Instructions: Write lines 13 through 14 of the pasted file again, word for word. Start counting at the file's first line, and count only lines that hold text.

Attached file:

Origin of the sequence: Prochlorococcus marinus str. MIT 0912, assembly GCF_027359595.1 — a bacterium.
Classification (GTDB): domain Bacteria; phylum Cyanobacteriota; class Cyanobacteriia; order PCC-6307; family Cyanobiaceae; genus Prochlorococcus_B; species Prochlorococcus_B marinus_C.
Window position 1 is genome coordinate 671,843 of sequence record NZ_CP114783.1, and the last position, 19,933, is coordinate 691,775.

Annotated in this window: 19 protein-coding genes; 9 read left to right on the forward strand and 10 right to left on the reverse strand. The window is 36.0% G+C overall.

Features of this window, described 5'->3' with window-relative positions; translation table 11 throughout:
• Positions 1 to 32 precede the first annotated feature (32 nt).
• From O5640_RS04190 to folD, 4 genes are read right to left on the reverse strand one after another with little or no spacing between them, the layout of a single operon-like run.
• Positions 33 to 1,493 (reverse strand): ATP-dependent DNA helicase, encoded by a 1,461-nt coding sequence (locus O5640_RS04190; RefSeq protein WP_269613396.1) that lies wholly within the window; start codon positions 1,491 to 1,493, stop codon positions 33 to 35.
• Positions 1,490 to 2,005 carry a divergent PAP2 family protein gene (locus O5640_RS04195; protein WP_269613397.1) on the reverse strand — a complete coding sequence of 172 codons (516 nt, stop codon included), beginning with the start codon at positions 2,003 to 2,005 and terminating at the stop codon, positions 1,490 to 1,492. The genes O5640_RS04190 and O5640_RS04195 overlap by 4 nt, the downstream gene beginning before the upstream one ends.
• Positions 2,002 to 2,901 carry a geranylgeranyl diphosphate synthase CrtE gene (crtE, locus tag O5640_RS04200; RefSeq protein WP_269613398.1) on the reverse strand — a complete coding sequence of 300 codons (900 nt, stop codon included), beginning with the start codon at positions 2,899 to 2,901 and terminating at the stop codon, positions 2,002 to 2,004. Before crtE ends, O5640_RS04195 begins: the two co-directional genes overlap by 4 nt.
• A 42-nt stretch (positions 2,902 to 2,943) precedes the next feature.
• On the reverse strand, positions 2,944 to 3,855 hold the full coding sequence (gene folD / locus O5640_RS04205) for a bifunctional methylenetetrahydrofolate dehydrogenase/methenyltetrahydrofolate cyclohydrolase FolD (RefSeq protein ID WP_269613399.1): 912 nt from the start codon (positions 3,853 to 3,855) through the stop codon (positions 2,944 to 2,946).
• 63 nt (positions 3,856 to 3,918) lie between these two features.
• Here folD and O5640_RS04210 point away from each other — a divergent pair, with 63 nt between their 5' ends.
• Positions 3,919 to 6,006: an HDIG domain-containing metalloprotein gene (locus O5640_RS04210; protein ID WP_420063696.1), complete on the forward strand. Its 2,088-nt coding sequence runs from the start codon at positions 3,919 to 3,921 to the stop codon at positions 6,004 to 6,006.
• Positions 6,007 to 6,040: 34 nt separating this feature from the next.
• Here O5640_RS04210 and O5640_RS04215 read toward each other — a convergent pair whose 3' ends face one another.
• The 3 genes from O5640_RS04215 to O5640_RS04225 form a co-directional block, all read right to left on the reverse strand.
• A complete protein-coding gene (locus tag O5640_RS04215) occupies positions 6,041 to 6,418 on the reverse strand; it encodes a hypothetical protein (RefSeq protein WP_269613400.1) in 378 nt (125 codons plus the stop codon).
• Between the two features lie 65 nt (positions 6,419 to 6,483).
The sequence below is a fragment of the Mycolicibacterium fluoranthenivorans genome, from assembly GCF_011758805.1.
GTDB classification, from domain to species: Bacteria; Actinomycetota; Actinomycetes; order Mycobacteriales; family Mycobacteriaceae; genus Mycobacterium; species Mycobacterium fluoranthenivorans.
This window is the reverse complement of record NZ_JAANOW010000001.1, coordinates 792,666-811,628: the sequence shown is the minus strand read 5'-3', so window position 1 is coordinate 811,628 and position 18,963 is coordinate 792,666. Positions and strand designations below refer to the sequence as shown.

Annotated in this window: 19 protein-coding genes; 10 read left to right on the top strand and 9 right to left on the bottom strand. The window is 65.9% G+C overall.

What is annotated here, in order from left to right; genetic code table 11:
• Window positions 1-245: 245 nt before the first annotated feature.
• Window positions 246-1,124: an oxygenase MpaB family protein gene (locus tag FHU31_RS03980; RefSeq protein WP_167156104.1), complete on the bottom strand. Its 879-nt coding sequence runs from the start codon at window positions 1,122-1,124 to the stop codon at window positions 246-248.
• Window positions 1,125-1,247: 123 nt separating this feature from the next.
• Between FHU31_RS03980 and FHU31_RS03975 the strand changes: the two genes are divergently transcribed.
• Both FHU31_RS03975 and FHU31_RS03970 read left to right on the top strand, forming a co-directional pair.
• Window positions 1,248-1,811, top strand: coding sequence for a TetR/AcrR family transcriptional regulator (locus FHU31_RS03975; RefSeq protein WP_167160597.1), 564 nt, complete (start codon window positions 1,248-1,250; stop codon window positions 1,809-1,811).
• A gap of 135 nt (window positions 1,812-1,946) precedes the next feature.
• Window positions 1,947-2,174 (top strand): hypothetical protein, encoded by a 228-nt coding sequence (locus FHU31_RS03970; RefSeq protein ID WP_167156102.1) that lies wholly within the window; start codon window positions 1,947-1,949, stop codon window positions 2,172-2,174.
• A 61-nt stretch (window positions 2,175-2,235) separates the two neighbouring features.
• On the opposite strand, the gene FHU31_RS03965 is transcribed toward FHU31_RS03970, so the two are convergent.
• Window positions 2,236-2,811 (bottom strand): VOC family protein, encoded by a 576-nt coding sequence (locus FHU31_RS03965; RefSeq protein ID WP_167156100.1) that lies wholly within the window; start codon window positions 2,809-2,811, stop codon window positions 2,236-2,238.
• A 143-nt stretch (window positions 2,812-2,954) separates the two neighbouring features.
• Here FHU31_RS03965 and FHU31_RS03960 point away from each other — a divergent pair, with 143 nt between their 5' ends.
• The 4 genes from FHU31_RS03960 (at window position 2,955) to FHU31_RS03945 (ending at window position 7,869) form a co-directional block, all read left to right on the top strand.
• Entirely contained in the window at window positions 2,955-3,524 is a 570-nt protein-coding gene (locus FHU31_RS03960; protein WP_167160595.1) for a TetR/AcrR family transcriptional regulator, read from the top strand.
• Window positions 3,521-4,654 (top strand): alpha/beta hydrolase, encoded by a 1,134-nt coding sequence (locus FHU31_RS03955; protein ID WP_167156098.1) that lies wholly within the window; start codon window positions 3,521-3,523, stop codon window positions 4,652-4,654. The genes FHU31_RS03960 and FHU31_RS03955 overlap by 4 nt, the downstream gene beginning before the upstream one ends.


• 63 nt (positions 3,856 to 3,918) lie between these two features.
• Here folD and O5640_RS04210 point away from each other — a divergent pair, with 63 nt between their 5' ends.